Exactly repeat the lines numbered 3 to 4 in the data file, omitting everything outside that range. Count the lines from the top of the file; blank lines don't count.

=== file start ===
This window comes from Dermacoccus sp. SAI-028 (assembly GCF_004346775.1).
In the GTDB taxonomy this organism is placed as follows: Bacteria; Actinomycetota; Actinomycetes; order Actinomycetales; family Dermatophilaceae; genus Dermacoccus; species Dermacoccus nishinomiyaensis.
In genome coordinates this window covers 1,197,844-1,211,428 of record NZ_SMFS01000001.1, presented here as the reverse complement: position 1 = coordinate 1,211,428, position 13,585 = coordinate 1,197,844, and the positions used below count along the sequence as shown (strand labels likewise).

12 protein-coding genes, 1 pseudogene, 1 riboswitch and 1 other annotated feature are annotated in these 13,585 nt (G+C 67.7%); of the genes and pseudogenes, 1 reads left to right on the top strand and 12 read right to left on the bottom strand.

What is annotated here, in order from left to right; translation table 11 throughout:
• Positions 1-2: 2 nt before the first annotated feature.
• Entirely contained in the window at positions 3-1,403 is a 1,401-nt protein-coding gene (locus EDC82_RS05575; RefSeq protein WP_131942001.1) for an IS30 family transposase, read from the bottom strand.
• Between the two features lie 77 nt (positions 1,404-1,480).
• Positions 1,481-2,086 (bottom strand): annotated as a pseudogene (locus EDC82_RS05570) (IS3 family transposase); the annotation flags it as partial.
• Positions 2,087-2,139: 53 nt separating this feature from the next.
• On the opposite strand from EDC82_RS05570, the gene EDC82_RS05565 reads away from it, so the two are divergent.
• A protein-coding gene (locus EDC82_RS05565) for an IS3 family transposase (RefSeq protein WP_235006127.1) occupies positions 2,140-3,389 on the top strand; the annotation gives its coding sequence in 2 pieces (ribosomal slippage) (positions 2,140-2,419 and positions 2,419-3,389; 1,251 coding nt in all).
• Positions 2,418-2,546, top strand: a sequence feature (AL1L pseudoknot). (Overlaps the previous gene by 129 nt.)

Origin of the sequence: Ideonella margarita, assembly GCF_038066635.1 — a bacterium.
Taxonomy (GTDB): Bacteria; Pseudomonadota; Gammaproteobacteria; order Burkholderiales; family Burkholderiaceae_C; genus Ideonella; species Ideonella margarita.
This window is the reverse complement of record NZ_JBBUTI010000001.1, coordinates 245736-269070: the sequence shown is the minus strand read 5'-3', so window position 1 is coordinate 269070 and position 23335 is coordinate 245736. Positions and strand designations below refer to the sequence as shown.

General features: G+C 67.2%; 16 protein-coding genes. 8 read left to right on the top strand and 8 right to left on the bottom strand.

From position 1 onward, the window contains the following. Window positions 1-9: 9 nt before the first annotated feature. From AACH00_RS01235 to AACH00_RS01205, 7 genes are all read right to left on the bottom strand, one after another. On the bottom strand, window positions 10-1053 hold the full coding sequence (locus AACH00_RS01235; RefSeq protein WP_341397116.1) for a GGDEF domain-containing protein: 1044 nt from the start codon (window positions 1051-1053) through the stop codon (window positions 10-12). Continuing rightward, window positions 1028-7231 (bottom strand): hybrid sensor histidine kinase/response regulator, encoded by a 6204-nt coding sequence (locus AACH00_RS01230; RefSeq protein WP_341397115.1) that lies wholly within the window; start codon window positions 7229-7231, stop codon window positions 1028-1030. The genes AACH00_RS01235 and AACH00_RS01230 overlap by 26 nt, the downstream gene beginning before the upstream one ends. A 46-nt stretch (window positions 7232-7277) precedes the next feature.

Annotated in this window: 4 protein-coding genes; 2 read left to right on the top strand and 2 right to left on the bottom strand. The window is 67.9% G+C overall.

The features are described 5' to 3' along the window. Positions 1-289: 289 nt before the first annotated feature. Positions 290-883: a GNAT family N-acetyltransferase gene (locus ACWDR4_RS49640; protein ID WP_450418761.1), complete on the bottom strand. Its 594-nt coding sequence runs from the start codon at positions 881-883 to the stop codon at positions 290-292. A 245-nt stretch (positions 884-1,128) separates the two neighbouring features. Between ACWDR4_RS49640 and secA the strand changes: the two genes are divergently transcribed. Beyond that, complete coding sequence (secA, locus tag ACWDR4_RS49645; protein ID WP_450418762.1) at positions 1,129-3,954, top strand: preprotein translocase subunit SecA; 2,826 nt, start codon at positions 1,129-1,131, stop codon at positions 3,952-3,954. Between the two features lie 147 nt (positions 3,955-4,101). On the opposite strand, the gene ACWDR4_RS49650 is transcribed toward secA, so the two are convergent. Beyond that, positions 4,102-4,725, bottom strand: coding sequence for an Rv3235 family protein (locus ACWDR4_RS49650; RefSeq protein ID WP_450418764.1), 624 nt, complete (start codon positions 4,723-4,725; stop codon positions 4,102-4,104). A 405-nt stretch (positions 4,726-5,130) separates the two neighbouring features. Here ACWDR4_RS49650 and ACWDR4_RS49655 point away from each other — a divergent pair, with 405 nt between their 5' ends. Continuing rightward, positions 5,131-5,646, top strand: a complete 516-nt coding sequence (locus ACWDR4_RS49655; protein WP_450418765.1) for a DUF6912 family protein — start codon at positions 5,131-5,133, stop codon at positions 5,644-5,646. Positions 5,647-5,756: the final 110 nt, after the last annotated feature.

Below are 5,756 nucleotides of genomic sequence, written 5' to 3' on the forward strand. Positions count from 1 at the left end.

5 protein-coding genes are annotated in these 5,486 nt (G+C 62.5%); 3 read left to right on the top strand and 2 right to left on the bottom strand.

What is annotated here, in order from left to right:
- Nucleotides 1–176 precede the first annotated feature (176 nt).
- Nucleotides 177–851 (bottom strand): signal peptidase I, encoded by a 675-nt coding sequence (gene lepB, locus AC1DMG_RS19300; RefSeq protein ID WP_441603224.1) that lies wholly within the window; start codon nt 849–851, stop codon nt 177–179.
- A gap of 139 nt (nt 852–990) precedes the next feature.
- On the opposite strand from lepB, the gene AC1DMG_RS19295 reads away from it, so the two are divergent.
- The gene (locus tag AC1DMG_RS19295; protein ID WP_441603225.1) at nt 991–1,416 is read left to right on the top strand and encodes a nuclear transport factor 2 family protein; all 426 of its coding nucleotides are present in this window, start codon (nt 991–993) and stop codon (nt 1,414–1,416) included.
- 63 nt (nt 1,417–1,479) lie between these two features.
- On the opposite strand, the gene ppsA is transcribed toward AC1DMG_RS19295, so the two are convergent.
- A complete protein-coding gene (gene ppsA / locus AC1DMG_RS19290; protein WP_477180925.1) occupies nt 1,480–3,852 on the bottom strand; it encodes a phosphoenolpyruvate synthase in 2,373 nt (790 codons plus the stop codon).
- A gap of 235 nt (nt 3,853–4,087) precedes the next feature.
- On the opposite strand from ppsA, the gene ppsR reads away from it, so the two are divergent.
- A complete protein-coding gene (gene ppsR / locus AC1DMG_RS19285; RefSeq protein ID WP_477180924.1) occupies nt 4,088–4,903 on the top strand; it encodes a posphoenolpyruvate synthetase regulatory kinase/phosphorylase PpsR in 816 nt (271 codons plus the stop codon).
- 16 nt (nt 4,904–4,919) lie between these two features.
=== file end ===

In genome coordinates this window covers 1,197,844-1,211,428 of record NZ_SMFS01000001.1, presented here as the reverse complement: position 1 = coordinate 1,211,428, position 13,585 = coordinate 1,197,844, and the positions used below count along the sequence as shown (strand labels likewise).

12 protein-coding genes, 1 pseudogene, 1 riboswitch and 1 other annotated feature are annotated in these 13,585 nt (G+C 67.7%); of the genes and pseudogenes, 1 reads left to right on the top strand and 12 read right to left on the bottom strand.